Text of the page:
HIBBING — Supporters of the new Mine View recently received good news from an Iron Range legislator.
Earlier this week, Sen. David Tomassoni, DFL-Chisholm, introduced legislation in the form of a $1.5 million bonding bill toward the $3 million project to reinvigorate a local tourist attraction.
“As a result of Hibbing Taconite needing to move the old tourist overview of the Hull Rust Mine we need to find another one because it’s a pretty good tourist attraction,” Tomassoni said Thursday morning in a phone interview. “It’s part of our culture and part of our history for those who come to see what to we do here as far as mining is concerned.”
If the bill is approved, the project could be funded by the end of May. But Tomassoni plans to revisit the measure if it doesn’t get the green light this legislative session.
John Tourville, economic developer for the City of Hibbing, said he has been working with Tomassoni on the bill since last summer and feels pleased to see the senator making progress. .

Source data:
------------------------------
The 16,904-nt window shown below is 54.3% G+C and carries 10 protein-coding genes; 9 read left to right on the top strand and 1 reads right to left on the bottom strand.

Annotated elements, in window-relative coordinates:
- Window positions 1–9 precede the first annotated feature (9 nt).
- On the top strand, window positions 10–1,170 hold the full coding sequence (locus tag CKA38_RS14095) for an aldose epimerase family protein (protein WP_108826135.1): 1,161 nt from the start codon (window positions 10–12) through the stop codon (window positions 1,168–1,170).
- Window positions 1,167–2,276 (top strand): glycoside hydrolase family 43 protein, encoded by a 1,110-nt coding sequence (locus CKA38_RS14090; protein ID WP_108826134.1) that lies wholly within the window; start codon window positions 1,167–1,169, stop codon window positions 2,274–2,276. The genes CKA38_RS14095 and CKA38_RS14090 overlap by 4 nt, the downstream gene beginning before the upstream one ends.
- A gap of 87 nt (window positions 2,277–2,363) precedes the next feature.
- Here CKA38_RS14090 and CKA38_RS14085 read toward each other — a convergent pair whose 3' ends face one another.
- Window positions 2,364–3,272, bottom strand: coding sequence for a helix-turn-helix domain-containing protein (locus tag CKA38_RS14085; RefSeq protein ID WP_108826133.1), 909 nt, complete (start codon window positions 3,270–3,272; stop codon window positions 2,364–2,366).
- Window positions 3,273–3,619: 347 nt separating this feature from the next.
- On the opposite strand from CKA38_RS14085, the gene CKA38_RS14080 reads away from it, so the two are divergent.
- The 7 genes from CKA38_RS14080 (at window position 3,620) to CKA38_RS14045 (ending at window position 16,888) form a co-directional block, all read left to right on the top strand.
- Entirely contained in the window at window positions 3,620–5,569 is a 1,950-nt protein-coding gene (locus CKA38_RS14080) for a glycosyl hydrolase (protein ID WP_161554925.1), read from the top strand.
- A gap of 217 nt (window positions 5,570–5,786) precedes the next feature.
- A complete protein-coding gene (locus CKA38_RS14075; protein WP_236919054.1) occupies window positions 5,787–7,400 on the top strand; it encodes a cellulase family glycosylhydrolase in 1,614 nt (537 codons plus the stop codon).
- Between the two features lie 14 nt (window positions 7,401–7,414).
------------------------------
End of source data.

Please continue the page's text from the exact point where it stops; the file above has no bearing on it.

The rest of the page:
The news comes the same week that the Hibbing City Council accepted a $150,000 grant from the Iron Range Resources and Rehabilitation Board. Tourville noted that Pete Hyduke, director of City Services, has been instrumental in rallying support for the project, along with architect Andrew Lucia.
The new Mine View, dubbed “Windows to the World” is situated on the Susquehanna mine dump and is expected to provide a 360 degree view expanding 40 miles, which allows visitors to see the the Hull Rust Mine, the city and surrounding landscape.
The first phase of the project was completed last fall and included construction of an access road, walking trails, safety fencing and multiple viewing points, as well as artifact relocations, Hyduke confirmed. The second phase is currently underway and addresses building components, such as electrical work and putting down footings and foundations
Last November, City Administrator Tom Dicklich noted during a council meeting that the city and IRRRB have already invested at least $400,000 into the project. This year, the partners are planning to add $300,000 toward funding.
Cliffs Natural Resources has also contributed to funding.